Sir no more! MPs vote to strip ex-BHS boss Philip Green of knighthood amid pensions scandal

Philip Green © Bobby Yip
MPs have approved a motion to strip Sir Philip Green of his knighthood, which was awarded to him in 2006 by Tony Blair’s government for his service to retail, due to his role in the collapse of British Home Stores (BHS).

Parliament unanimously backed a motion asking the Honours Forfeiture Committee to recommend that the retail mogul’s knighthood be “cancelled and annulled.”

Labour’s Ian Wright, chair of the business committee, said Green “took the rings from BHS’s fingers. He beat it black and blue. He starved it of food and water and put it on life support. And then he wanted credit for keeping it alive.”

Earlier, the billionaire had sent a letter to Wright and co-chair Frank Field urging them against “leaping to conclusions.”

The vote followed a debate on whether Green deserved to retain his knighthood that saw a cross-party attack leveled at the tycoon. MPs widely panned Green’s role in the downfall of the high street retailer.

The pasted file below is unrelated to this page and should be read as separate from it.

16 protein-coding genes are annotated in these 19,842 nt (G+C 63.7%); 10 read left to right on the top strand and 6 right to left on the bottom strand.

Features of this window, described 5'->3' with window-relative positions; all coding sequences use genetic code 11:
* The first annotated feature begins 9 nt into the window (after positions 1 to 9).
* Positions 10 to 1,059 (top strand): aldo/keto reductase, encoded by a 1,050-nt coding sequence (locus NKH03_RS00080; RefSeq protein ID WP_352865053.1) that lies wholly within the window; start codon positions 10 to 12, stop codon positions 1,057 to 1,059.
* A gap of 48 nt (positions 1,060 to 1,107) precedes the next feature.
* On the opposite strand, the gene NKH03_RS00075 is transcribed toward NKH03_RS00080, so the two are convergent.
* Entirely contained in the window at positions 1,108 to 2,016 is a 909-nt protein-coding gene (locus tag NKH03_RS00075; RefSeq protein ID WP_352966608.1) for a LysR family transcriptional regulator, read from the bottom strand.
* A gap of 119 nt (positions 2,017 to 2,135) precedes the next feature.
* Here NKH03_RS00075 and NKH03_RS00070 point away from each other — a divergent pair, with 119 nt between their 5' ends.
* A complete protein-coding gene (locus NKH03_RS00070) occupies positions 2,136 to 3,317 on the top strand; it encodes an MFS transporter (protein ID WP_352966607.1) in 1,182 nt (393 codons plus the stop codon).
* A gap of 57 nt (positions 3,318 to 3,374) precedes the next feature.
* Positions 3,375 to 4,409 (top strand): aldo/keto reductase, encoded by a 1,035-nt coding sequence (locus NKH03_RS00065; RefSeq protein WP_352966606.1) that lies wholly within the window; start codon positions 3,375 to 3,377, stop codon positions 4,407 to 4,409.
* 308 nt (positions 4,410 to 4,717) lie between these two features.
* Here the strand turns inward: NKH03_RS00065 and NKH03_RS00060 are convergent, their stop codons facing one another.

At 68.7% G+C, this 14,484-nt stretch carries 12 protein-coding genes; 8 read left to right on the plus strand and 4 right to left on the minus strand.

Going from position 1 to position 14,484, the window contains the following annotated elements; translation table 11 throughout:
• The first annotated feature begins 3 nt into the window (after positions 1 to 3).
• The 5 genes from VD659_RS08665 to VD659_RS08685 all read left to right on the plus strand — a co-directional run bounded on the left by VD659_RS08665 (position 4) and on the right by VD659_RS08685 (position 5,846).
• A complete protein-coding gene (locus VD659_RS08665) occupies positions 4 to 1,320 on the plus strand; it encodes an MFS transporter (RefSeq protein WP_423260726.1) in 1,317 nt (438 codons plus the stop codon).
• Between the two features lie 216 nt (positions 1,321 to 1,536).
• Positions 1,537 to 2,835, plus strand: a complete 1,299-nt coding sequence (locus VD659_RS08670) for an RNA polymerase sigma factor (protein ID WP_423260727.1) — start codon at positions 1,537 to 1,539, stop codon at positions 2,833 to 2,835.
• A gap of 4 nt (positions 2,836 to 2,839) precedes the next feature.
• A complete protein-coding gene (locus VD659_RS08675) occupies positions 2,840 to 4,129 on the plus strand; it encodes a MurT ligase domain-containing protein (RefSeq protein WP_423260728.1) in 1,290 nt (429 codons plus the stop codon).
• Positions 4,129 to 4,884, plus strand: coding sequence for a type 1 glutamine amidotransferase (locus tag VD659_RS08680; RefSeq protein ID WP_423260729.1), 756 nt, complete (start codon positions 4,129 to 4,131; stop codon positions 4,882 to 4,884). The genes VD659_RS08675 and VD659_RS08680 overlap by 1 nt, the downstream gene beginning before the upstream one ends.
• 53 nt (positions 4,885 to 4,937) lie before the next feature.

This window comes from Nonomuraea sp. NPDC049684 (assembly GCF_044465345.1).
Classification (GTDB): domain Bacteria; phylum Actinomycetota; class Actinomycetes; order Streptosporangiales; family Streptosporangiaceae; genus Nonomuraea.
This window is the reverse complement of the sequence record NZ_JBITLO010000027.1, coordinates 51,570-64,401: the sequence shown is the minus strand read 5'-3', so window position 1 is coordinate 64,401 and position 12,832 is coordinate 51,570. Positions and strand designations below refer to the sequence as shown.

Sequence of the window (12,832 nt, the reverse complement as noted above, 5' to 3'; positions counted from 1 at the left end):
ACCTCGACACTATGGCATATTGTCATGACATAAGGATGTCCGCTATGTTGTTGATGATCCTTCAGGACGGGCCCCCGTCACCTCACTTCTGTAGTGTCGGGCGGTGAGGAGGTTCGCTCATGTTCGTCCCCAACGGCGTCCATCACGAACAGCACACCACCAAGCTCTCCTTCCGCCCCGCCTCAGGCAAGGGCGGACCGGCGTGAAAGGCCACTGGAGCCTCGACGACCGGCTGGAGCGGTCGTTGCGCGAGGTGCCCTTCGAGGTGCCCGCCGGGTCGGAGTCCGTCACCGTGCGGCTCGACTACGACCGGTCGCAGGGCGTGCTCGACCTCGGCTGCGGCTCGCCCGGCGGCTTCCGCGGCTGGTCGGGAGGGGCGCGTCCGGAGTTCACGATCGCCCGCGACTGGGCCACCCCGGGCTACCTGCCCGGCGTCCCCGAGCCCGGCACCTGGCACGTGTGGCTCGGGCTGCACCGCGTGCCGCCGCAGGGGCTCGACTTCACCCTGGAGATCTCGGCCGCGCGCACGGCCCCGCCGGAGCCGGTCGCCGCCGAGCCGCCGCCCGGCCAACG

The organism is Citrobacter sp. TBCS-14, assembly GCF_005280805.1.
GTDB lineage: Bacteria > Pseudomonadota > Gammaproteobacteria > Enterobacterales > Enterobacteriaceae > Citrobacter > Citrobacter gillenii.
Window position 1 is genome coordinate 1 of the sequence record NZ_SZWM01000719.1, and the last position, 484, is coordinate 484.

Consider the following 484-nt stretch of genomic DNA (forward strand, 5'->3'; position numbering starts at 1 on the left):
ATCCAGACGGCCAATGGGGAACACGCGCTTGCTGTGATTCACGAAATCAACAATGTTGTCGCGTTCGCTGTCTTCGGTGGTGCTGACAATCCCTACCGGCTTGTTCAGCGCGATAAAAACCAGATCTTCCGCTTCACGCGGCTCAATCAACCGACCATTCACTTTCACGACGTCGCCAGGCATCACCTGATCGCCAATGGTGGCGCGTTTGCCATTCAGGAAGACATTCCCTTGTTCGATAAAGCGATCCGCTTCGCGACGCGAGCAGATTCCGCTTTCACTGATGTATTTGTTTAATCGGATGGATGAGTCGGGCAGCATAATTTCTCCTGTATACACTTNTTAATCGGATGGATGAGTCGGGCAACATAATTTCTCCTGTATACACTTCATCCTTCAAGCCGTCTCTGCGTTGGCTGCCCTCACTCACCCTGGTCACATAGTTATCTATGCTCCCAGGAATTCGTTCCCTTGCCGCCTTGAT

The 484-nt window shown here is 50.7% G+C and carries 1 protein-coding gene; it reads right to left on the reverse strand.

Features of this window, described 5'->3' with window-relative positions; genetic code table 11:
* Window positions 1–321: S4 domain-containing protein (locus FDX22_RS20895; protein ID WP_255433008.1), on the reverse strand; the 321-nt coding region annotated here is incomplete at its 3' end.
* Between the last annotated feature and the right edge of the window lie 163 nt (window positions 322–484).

“[Green is a] billionaire spiv who should never have received a knighthood, a billionaire spiv who has shamed British capitalism,” said Labour’s David Winnick.

Green has been at the center of the BHS scandal since 2014, when he pocketed £400 million in dividends from the UK department store. He left the retail giant with an enormous pensions deficit, currently estimated to stand at £571 million.

The House of Commons vote is nonbinding and the final decision rests with the Honours Forfeiture Committee.

Green would not be the first disgraced figure to lose his knighthood. According to the Cabinet Office, the Honours Forfeiture Committee, which meets once a year, has revoked the accolade 35 times since 1995.

In 2013, the Committee stripped former head of RBS, Fred Goodwin, following criticism over his role in the bank’s near collapse in 2008.

Zimbabwe President Robert Mugabe, who was knighted in 1994, was also stripped of the honor in 2008, following outcry over disputed elections and violence.

Italy’s fascist leader Benito Mussolini and Romanian dictator Nicolae Ceausescu had their honorary knighthoods revoked in the last century.